Ifemelu is a sympathetic, charismatic, clever and complex heroine who is challenged with negotiating her surroundings and navigating countries and social spheres that aren’t always welcoming. The novel travels between Nigeria, America and England as it traces the lives of Ifemelu and Obinze. Adichie, refreshingly and innovatively, incorporates the online world of interactivity and blogging into her novel, as Ifemelu takes to blogging in order to express her mind in times of trouble and thought and to make sense of racial, national, cultural and gendered borders. With this recurring blog form throughout the novel, Adichie creates a recognisable modern world informed by technology while highlighting that issues of the past are certainly not frozen there. The novel understands and exemplifies the difficulties of distance and dissatisfaction and explores the desire to carve a place for yourself in an ever-changing world. Adichie’s novel is beautifully written in an extensive and indulgent style, with passages that often seem like carefully-constructed paintings: “Aunty Uju collected all her dissatisfactions in a silk purse, nursing them, polishing them, and then on the Saturday of Ifemelu’s visit… she would spill them out on the table, and turn each one this way and that, to catch the light.” Adichie invites her readers to contemplate a host of issues with Ifemelu, from natural hair, America’s racism problem and interracial relationships to immigration issues, the nuances in understandings of race across countries and the persistence of memories. Ultimately, Americanah is a love story which incorporates the wider world into its folds and leaves us wondering if the tides of life will allow Obinze and Ifemelu to reunite after their separation – I guess you’ll just have to read the novel to find out what happens.
The Namesake by Jhumpa Lahiri
I studied Jhumpa Lahiri’s debut novel The Namesake as part of my undergraduate dissertation and it remains one of my favourites. Lahiri’s short story collection Interpreter of Maladies raised her recognition as a literary figure but her first novel offers a fully-fleshed out focus into the life of one immigrant family. At its core, it’s a family story that deals with issues of life, loss, love, diaspora, identity and culture. Throughout the novel, Lahiri explores the importance of names, history, tradition, memories, displacement and paving a way for oneself in life.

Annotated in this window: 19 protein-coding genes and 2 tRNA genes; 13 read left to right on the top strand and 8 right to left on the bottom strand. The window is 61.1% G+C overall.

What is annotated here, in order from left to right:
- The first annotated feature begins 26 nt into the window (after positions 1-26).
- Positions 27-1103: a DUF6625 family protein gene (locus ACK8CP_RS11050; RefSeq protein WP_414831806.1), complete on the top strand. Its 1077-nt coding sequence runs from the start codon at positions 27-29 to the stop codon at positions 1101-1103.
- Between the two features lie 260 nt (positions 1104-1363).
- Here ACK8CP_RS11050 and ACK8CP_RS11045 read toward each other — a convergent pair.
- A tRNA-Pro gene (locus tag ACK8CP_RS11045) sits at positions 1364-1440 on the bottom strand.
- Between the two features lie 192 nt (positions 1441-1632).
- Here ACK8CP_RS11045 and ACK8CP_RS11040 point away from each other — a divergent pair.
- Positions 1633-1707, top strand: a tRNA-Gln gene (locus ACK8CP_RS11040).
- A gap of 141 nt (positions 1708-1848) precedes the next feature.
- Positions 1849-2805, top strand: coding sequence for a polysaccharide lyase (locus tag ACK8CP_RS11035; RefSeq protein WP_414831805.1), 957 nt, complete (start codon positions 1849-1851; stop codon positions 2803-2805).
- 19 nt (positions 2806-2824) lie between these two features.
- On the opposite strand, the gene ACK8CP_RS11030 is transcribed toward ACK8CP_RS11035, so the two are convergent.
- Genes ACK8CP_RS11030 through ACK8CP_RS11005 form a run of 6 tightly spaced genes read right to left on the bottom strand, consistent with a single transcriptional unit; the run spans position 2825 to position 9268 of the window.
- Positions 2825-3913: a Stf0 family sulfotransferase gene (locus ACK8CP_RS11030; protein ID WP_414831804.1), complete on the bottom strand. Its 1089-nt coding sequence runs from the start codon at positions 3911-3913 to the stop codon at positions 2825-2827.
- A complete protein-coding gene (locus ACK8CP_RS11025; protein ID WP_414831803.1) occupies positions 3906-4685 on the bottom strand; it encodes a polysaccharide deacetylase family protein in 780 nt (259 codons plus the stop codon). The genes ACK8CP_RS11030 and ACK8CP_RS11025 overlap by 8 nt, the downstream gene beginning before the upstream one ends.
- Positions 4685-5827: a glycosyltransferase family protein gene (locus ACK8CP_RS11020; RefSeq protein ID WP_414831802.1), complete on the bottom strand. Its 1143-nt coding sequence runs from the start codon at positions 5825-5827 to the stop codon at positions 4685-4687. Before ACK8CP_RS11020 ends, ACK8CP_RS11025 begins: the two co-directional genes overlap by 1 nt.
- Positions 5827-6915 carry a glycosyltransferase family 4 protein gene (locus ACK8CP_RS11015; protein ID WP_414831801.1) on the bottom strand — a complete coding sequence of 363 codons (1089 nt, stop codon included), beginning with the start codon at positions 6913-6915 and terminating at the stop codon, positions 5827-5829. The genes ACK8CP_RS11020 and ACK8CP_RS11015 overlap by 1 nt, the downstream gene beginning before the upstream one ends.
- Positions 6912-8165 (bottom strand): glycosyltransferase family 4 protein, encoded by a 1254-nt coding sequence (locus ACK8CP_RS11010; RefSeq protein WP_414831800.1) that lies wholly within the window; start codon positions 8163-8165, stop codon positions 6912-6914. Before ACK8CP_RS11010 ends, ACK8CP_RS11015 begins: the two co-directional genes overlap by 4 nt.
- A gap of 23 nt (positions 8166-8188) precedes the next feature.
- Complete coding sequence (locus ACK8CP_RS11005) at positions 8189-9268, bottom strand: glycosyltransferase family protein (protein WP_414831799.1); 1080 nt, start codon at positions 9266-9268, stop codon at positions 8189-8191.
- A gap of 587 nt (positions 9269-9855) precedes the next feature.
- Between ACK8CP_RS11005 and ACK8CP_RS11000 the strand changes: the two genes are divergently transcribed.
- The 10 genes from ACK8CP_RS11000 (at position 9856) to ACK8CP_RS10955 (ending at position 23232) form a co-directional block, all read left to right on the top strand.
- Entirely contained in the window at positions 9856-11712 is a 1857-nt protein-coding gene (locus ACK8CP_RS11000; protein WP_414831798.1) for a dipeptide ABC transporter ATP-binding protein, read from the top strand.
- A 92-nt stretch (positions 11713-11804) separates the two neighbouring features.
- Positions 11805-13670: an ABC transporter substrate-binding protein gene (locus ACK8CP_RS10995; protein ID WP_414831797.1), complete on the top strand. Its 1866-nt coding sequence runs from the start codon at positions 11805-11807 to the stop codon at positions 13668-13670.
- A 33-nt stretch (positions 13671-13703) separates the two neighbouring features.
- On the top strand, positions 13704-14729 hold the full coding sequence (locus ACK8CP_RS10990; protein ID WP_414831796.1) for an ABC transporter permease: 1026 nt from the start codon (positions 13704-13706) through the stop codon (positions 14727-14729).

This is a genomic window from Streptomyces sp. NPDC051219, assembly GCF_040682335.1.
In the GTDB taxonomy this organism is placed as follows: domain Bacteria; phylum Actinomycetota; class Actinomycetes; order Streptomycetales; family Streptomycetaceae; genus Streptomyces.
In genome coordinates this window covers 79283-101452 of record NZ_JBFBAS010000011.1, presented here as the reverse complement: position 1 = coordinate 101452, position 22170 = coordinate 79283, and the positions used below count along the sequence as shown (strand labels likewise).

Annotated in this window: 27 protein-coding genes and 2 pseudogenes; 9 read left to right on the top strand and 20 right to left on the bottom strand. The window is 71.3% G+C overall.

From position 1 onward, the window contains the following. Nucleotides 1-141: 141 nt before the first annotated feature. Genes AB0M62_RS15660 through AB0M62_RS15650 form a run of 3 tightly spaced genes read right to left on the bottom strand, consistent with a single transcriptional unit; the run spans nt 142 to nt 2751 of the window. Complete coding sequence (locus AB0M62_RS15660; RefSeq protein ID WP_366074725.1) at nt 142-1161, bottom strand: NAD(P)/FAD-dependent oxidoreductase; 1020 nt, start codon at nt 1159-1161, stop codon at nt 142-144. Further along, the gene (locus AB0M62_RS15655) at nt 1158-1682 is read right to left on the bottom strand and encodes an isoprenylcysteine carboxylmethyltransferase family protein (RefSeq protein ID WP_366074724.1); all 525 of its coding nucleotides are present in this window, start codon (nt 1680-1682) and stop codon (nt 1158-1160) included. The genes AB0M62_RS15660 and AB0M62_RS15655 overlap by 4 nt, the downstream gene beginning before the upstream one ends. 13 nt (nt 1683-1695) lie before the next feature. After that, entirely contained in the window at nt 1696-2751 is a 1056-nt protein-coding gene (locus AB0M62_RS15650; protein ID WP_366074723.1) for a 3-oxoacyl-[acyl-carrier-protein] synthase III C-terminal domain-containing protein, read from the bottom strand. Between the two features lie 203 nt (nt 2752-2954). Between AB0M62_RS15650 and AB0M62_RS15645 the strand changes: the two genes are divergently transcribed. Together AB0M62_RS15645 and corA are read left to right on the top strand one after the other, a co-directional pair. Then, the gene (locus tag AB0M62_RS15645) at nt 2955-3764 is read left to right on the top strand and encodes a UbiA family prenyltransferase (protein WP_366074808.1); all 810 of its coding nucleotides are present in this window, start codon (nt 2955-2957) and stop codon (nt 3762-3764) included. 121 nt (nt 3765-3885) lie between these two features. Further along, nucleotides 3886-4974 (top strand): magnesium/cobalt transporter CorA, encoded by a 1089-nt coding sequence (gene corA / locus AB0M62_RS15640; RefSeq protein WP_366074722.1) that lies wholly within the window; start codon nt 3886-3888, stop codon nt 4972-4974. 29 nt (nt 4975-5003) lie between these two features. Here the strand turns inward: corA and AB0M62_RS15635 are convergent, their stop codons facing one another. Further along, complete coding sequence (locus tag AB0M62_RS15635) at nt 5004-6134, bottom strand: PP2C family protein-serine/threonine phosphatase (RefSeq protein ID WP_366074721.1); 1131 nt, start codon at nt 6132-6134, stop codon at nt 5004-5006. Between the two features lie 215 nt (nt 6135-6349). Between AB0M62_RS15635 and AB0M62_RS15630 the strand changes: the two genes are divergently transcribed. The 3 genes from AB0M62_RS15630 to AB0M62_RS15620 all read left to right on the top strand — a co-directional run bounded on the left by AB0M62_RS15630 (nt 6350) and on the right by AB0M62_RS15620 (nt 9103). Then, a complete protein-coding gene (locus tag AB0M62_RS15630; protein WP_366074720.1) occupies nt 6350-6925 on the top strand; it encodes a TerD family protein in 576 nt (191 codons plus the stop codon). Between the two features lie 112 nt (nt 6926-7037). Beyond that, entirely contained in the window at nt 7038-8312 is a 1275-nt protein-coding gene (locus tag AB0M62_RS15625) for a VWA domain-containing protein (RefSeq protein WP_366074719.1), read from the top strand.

The novel follows the family of Ashoke and Ashima Ganguli, Indian immigrants in America, and primarily the protagonist Gogol, their American-born son, as he navigates his life and identity. The Namesake travels between time periods and locations in order to establish the diasporic feelings that are infused within the novel, with many of the characters being preoccupied with travel, which symbolises the significance of not only physical and national movement, but also psychological and cultural movement. The novel is self-consciously meta in its references to the ‘The Overcoat’, a short story by Russian author Nikolai Gogol, who the protagonist is named after. It’s a wonderfully-written novel, enhanced by its enchanting and elegant prose style. Lahiri is meticulous and methodological as a descriptive writer, using a distanced third-person narrator to delve into the Ganguli’s family as a calm watcher. Lahiri manages to exceptionally capture the feelings of being lost in the diaspora and the nature of double lives and hybrid identities as well as inter-generational conflict among immigrants and their children. Lahiri offers a honest and informed perspective of the Indian immigrant experience in America, inviting you to understand the everyday situations and longings of these characters. Her writing style is soft and quiet but undoubtedly leaves a pronounced and distinctive mark on the reader. Ultimately, Lahiri manages to create a refreshing and realistic representation of the Indian diaspora, shedding light on feelings of displacement and rootlessness, attempts at assimilation and the confusions of cultural conflict and hybridity in a world characterised by globalisation and the blurring of national and cultural boundaries.